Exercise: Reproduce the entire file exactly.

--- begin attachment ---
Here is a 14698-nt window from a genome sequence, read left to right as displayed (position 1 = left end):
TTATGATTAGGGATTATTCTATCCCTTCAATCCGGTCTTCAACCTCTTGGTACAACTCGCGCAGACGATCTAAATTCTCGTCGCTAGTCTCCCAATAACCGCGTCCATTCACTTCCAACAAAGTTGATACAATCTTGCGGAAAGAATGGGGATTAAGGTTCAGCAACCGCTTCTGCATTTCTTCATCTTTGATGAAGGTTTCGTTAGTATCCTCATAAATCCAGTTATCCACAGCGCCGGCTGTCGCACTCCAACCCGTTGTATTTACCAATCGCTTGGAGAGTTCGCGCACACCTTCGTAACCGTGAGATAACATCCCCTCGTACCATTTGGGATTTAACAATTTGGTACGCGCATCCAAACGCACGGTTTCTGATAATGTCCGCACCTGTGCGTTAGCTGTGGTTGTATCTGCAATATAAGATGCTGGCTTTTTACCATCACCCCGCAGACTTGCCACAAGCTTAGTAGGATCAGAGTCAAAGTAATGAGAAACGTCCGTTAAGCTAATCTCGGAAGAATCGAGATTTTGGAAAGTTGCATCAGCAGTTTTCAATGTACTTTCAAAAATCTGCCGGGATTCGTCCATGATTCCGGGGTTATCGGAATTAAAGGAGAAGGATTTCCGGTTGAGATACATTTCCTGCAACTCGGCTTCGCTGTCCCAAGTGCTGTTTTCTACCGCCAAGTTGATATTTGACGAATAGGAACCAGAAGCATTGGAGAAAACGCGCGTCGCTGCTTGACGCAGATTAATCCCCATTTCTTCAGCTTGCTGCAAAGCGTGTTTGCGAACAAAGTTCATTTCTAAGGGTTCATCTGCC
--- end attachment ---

Here is a 14698-nt window from a genome sequence, read left to right as displayed (position 1 = left end):
TTATGATTAGGGATTATTCTATCCCTTCAATCCGGTCTTCAACCTCTTGGTACAACTCGCGCAGACGATCTAAATTCTCGTCGCTAGTCTCCCAATAACCGCGTCCATTCACTTCCAACAAAGTTGATACAATCTTGCGGAAAGAATGGGGATTAAGGTTCAGCAACCGCTTCTGCATTTCTTCATCTTTGATGAAGGTTTCGTTAGTATCCTCATAAATCCAGTTATCCACAGCGCCGGCTGTCGCACTCCAACCCGTTGTATTTACCAATCGCTTGGAGAGTTCGCGCACACCTTCGTAACCGTGAGATAACATCCCCTCGTACCATTTGGGATTTAACAATTTGGTACGCGCATCCAAACGCACGGTTTCTGATAATGTCCGCACCTGTGCGTTAGCTGTGGTTGTATCTGCAATATAAGATGCTGGCTTTTTACCATCACCCCGCAGACTTGCCACAAGCTTAGTAGGATCAGAGTCAAAGTAATGAGAAACGTCCGTTAAGCTAATCTCGGAAGAATCGAGATTTTGGAAAGTTGCATCAGCAGTTTTCAATGTACTTTCAAAAATCTGCCGGGATTCGTCCATGATTCCGGGGTTATCGGAATTAAAGGAGAAGGATTTCCGGTTGAGATACATTTCCTGCAACTCGGCTTCGCTGTCCCAAGTGCTGTTTTCTACCGCCAAGTTGATATTTGACGAATAGGAACCAGAAGCATTGGAGAAAACGCGCGTCGCTGCTTGACGCAGATTAATCCCCATTTCTTCAGCTTGCTGCAAAGCGTGTTTGCGAACAAAGTTCATTTCTAAGGGTTCATCTGCC